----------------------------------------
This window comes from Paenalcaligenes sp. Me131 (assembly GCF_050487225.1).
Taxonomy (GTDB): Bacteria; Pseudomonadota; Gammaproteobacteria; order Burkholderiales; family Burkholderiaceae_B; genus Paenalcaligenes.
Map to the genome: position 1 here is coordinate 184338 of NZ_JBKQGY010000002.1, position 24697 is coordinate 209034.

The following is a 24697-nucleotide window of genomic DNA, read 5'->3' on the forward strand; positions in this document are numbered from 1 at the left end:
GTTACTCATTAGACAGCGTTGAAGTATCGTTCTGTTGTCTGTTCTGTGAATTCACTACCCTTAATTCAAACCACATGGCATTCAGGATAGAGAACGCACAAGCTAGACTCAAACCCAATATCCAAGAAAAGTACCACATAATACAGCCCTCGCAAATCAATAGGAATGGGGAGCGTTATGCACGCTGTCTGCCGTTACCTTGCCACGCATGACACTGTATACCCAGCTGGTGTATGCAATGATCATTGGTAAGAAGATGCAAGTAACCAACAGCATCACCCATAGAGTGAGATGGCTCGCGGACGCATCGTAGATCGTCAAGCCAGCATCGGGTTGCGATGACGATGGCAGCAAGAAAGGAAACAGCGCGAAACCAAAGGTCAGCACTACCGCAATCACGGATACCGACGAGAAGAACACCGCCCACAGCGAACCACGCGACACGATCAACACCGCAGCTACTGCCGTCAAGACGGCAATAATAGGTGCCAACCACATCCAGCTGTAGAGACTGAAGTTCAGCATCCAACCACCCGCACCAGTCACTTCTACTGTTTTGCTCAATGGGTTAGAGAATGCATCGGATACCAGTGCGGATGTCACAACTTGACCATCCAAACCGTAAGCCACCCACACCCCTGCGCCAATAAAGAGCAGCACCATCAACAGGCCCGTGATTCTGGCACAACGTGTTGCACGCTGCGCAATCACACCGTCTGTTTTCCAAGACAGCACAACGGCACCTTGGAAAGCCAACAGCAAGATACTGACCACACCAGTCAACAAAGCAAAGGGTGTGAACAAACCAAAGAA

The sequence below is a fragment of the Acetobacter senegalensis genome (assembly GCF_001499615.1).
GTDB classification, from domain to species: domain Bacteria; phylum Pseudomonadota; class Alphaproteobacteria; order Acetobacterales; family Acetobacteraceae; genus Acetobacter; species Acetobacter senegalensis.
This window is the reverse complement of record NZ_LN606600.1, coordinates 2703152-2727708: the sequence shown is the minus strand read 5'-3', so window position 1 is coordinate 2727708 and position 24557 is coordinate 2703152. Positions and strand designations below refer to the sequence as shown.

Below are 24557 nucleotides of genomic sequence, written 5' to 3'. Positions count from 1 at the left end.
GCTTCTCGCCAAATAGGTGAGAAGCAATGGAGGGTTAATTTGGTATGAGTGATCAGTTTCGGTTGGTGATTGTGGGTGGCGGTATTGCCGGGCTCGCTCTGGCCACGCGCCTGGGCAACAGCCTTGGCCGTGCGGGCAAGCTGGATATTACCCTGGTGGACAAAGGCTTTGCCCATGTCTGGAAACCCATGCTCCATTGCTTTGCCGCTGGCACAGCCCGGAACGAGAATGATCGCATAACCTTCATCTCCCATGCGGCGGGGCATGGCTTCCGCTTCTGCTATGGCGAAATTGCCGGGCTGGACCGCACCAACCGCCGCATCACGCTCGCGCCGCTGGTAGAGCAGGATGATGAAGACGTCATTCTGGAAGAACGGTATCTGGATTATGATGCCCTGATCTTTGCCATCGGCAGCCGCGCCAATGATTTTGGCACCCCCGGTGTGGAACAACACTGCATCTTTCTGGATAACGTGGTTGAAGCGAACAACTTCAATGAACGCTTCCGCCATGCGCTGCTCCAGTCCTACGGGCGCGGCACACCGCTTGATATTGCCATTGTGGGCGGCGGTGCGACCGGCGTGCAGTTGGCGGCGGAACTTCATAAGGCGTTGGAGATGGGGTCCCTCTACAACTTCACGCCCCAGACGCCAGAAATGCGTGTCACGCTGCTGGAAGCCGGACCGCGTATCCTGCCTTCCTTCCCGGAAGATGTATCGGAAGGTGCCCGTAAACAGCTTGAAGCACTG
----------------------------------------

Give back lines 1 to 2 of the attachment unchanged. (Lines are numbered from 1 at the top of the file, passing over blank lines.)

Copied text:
This window comes from Paenalcaligenes sp. Me131 (assembly GCF_050487225.1).
Taxonomy (GTDB): Bacteria; Pseudomonadota; Gammaproteobacteria; order Burkholderiales; family Burkholderiaceae_B; genus Paenalcaligenes.